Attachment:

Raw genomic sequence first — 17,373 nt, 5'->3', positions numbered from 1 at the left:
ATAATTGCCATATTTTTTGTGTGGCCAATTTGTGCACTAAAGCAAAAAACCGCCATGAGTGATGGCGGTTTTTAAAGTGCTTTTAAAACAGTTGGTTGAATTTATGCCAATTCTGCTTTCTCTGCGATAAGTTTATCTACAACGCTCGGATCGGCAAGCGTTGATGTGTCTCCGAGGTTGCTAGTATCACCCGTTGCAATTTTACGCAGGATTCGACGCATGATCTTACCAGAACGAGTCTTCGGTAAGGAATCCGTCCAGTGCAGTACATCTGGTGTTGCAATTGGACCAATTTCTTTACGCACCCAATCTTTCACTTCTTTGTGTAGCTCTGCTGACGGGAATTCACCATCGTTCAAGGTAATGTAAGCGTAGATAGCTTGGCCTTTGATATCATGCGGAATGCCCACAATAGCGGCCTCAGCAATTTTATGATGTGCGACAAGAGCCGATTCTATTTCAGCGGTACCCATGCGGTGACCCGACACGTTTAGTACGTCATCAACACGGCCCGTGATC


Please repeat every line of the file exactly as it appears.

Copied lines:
Raw genomic sequence first — 17,373 nt, 5'->3', positions numbered from 1 at the left:
ATAATTGCCATATTTTTTGTGTGGCCAATTTGTGCACTAAAGCAAAAAACCGCCATGAGTGATGGCGGTTTTTAAAGTGCTTTTAAAACAGTTGGTTGAATTTATGCCAATTCTGCTTTCTCTGCGATAAGTTTATCTACAACGCTCGGATCGGCAAGCGTTGATGTGTCTCCGAGGTTGCTAGTATCACCCGTTGCAATTTTACGCAGGATTCGACGCATGATCTTACCAGAACGAGTCTTCGGTAAGGAATCCGTCCAGTGCAGTACATCTGGTGTTGCAATTGGACCAATTTCTTTACGCACCCAATCTTTCACTTCTTTGTGTAGCTCTGCTGACGGGAATTCACCATCGTTCAAGGTAATGTAAGCGTAGATAGCTTGGCCTTTGATATCATGCGGAATGCCCACAATAGCGGCCTCAGCAATTTTATGATGTGCGACAAGAGCCGATTCTATTTCAGCGGTACCCATGCGGTGACCCGACACGTTTAGTACGTCATCAACACGGCCCGTGATC